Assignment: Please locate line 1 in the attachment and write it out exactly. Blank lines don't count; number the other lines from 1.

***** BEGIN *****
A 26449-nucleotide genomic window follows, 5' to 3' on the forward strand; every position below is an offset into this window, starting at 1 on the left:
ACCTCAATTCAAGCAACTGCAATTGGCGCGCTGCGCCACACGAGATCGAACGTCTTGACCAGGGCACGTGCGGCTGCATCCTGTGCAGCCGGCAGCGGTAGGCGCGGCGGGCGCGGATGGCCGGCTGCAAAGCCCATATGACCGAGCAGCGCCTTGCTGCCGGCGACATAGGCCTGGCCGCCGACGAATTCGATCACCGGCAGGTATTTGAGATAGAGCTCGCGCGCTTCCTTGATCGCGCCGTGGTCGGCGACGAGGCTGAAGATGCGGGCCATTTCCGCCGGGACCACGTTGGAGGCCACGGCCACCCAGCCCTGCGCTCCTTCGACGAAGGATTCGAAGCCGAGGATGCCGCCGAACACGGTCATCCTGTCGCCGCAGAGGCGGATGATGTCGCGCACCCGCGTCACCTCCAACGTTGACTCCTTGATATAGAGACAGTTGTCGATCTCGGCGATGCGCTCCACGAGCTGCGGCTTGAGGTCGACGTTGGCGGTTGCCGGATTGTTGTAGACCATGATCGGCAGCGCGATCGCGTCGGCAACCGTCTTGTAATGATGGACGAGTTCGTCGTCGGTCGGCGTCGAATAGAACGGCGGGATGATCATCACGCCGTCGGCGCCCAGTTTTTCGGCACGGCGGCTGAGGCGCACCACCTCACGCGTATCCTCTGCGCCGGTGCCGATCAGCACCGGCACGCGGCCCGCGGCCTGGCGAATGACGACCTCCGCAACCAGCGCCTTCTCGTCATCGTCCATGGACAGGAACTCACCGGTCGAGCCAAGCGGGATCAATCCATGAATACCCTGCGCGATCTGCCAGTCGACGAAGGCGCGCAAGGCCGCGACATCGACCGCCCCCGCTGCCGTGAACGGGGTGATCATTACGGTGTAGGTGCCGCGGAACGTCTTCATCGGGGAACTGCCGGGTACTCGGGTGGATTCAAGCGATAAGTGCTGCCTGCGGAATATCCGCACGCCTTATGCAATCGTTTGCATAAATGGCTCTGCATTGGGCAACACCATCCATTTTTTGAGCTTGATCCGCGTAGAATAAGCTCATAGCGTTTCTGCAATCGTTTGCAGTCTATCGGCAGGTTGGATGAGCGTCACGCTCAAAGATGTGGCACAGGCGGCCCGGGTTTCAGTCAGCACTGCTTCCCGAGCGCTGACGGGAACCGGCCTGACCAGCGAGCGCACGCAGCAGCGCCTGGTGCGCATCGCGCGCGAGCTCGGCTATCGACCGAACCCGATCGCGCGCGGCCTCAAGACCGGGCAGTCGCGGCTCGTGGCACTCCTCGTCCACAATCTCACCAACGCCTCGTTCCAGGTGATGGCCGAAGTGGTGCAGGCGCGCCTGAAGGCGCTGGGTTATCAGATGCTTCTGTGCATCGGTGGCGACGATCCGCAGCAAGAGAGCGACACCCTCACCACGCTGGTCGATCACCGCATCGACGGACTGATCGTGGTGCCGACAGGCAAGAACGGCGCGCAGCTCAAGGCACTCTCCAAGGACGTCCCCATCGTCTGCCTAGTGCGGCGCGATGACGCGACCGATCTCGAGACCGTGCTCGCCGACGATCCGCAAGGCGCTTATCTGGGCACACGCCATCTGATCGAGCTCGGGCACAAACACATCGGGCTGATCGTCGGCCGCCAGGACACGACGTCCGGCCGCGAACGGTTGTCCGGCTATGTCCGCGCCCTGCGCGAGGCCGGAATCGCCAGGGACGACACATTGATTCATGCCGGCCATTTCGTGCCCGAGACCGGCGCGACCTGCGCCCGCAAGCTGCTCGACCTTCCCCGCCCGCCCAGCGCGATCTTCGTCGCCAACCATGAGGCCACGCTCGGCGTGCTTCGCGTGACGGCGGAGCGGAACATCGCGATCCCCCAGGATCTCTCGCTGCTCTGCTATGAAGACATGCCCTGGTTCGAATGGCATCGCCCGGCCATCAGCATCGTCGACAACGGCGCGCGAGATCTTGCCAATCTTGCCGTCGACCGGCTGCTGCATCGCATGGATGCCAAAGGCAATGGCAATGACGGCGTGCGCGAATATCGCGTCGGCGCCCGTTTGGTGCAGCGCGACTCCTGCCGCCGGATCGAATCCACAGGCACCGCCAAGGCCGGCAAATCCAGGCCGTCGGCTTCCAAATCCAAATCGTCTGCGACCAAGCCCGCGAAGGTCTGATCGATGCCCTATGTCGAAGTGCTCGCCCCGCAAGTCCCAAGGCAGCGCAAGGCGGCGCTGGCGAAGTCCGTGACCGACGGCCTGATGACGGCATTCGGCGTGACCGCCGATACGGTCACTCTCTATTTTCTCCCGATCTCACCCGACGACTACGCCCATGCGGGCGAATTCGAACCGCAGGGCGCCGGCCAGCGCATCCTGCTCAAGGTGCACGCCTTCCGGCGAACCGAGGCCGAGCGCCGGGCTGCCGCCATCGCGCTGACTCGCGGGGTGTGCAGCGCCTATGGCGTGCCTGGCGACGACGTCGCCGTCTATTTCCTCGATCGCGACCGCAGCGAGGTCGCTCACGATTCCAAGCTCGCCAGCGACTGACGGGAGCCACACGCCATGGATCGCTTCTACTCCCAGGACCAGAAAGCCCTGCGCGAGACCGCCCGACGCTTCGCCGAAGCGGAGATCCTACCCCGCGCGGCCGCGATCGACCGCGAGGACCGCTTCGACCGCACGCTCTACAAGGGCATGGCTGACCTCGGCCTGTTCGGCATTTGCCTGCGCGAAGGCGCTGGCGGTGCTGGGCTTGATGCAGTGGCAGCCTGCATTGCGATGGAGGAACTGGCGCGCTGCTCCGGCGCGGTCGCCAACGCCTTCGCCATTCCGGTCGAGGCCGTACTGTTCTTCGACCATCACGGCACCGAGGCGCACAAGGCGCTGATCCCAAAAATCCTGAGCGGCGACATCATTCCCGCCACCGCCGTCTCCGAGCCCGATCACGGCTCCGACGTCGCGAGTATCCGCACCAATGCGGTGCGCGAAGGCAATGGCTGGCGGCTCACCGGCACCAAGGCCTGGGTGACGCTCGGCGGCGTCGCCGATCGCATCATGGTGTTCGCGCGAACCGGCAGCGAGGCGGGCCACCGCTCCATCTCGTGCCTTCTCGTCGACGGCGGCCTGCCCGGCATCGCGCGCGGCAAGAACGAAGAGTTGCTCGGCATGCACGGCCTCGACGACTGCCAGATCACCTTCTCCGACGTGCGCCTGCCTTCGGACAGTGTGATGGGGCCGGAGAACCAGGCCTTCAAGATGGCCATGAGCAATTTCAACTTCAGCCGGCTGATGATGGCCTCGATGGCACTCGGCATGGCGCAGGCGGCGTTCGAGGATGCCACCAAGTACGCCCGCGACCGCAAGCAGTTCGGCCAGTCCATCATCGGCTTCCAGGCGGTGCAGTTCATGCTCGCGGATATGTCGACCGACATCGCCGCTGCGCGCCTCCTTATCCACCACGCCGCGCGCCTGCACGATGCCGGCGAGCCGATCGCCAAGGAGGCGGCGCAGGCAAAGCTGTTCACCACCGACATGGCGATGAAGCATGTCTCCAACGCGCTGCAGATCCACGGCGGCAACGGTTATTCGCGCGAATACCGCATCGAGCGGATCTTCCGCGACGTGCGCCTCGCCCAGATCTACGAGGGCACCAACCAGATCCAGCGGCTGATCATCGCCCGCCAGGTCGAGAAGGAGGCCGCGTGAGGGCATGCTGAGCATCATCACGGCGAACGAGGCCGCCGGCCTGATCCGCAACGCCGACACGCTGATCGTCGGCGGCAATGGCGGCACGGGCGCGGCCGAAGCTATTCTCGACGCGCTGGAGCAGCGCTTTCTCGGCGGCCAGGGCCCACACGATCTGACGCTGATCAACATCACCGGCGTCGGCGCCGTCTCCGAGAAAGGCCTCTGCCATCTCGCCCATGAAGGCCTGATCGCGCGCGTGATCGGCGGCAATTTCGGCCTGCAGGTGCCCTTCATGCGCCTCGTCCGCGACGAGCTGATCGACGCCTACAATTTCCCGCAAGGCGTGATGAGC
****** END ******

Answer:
A 26449-nucleotide genomic window follows, 5' to 3' on the forward strand; every position below is an offset into this window, starting at 1 on the left: